This post is part of the weekly Photo Inspiration Challenge.  Special thanks to Angie McMonigal Photography for her fabulous photos.  Make sure to visit her website or facebook page.

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A Personal Practice

Man meditating outside Jogyesa Temple in Seoul, South Korea

The year is now half over, making it a logical time to take stock of any goals or resolutions set out earlier in the year. I didn’t make any New Year’s resolutions back in January, but a few months ago, I did make a resolution to start meditating. My goal was modest – a mere two minutes each day. Unfortunately, two minutes a day seems to be about two minutes more than I am capable of.

Having read of the health and wellbeing benefits that meditation can offer, and wanting to find new ways to calm my “monkey mind” and expand the scope of my spiritual practices, I decided to make meditation a routine – though modest – part of my day. And I have failed miserably.

Though meditation as a spiritual practice is not completely foreign to me and I have done my own informal form of mantra meditation on occasion, a regular meditation routine has always eluded me. When I try to focus on slow breathing, our dogs start barking. When I try to clear my mind, random thoughts begin popping into my head. When I try to calm my body, the jitters and fidgets jump into me. And that isn’t even taking into account the biggest challenge of all – getting started in the first place.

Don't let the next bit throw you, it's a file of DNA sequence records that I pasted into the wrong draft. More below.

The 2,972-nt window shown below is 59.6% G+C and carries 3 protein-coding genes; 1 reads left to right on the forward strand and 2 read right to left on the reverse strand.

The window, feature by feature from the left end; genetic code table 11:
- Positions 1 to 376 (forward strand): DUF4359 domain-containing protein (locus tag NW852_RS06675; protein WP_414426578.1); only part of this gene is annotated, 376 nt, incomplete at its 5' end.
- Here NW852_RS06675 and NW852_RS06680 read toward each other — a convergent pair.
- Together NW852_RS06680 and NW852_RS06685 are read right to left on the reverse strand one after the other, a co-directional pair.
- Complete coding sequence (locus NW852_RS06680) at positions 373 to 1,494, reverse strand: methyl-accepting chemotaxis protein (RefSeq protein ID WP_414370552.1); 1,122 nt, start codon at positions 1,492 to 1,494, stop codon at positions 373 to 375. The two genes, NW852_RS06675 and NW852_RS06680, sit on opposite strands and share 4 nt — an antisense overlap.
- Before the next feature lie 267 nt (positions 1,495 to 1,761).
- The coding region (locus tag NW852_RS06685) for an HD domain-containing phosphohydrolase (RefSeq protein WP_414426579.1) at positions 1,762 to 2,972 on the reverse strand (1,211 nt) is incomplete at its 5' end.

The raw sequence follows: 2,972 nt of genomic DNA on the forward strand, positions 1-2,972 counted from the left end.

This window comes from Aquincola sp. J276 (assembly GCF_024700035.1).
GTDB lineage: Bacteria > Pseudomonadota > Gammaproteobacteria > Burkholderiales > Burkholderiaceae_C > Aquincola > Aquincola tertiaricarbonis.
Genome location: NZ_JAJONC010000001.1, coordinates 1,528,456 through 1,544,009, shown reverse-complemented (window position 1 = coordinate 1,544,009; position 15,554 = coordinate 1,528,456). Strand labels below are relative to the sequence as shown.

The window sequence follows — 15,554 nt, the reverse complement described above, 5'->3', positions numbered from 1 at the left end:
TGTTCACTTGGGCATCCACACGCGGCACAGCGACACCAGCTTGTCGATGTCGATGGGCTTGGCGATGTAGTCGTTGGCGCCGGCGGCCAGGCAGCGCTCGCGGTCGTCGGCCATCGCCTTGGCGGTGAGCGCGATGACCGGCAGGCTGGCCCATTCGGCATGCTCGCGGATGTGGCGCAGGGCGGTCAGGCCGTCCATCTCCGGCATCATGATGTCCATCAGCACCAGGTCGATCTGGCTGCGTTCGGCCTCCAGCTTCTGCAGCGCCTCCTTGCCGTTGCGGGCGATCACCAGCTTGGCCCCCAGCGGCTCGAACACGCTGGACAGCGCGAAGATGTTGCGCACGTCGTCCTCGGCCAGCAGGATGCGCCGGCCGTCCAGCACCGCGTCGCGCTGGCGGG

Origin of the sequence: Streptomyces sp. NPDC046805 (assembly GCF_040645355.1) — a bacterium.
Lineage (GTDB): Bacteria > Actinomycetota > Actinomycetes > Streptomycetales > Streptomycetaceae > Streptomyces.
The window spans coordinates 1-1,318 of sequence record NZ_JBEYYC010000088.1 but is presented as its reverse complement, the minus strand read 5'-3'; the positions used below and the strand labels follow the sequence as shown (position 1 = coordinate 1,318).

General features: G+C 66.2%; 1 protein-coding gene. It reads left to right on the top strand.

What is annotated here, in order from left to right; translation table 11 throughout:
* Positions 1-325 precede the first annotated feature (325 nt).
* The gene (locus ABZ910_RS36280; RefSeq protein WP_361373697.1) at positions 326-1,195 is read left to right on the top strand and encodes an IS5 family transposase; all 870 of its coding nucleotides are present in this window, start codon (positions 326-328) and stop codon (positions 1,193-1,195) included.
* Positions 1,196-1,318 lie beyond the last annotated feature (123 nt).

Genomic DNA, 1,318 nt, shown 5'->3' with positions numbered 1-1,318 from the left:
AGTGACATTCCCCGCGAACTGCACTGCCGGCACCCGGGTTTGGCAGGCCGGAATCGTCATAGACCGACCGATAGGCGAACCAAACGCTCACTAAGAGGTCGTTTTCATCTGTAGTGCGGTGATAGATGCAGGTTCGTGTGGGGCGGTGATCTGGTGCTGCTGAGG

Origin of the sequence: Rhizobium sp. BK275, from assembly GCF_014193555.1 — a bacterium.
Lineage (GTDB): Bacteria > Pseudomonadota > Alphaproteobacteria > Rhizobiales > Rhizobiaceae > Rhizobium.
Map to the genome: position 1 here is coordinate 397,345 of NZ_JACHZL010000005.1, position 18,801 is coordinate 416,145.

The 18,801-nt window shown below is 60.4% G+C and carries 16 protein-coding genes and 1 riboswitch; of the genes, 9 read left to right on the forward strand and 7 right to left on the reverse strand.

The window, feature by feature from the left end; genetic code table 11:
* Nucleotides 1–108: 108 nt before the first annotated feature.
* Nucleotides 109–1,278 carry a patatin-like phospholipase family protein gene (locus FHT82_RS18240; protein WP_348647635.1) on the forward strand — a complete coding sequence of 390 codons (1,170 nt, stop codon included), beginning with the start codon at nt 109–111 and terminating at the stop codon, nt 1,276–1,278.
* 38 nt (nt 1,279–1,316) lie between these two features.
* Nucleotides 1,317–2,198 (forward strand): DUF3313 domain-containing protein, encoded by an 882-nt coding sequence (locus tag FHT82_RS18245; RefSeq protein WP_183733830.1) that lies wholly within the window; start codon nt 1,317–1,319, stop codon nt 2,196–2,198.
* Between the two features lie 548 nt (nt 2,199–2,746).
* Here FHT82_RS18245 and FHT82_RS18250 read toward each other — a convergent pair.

I doubt that I am alone in my lack of motivation and concentration struggles; these all seem to be common challenges for meditation newbies. In fact, lack of motivation is a prime deterrent to the satisfaction of any number of resolutions – from exercise and weight loss to quitting smoking and watching less television.

During the three months since I made my resolution, I have tested out a few techniques I had heard about from other more experienced meditators. I tried the finger touch technique – inhaling and exhaling slowly while touching my thumb to each finger on the same hand. I tried the advice of meditation expert Thich Nhat Hanh to recite a simple chant, such as “breathing in-breathing out” while meditating. But, largely, I have followed the age old art of procrastination, telling myself that I would give it a try tomorrow.